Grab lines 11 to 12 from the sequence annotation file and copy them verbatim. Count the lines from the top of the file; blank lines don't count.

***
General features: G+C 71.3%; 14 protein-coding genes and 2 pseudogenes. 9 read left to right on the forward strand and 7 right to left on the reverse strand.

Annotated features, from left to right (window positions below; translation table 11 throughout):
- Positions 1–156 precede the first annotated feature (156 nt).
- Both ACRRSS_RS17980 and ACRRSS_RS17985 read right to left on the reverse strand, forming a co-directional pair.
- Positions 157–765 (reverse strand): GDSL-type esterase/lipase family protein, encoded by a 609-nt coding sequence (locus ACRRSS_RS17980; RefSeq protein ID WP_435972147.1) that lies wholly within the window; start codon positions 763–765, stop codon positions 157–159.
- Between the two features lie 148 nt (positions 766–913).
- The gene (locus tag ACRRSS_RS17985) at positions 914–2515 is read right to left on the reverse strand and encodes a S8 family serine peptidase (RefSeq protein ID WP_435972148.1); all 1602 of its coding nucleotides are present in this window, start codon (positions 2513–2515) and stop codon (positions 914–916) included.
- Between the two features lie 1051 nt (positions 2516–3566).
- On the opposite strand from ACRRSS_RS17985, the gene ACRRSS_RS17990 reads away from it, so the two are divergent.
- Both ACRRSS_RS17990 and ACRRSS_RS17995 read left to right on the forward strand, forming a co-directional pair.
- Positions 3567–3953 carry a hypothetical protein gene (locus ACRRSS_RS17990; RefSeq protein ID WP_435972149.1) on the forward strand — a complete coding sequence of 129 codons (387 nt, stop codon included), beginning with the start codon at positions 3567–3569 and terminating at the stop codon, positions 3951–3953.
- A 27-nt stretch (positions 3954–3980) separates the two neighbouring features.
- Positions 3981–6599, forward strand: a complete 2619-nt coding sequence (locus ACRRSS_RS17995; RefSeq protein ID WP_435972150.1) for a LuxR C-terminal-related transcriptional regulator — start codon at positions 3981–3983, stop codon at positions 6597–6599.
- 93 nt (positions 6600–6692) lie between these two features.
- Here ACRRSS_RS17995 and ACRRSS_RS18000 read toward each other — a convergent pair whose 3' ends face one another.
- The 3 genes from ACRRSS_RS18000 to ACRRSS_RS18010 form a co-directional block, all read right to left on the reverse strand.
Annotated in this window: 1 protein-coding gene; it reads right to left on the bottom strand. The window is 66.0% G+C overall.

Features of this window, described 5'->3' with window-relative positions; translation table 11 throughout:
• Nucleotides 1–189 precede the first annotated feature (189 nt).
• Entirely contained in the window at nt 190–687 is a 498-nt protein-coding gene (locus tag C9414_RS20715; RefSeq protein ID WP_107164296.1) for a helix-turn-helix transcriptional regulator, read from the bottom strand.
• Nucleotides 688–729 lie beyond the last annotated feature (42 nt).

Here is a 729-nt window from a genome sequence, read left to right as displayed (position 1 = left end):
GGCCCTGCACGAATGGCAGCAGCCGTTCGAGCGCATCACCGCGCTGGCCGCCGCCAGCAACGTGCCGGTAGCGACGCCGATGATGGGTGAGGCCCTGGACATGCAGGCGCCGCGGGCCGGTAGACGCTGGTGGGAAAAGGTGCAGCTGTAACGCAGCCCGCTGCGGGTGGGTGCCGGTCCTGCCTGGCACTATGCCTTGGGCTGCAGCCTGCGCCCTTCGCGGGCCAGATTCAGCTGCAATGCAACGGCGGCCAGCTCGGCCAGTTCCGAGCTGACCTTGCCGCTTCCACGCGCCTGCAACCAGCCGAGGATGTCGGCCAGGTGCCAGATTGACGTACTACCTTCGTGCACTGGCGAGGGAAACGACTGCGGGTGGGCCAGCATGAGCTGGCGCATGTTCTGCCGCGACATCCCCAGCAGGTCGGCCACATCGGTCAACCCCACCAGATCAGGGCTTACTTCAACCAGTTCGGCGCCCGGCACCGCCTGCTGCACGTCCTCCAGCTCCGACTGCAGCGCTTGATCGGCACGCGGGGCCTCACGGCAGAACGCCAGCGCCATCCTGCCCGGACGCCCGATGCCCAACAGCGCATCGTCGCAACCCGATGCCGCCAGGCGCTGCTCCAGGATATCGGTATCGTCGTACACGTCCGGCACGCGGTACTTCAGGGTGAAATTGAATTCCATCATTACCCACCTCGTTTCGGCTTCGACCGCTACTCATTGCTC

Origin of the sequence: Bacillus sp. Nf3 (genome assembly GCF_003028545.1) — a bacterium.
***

- Positions 3567–3953 carry a hypothetical protein gene (locus ACRRSS_RS17990; RefSeq protein ID WP_435972149.1) on the forward strand — a complete coding sequence of 129 codons (387 nt, stop codon included), beginning with the start codon at positions 3567–3569 and terminating at the stop codon, positions 3951–3953.
- A 27-nt stretch (positions 3954–3980) separates the two neighbouring features.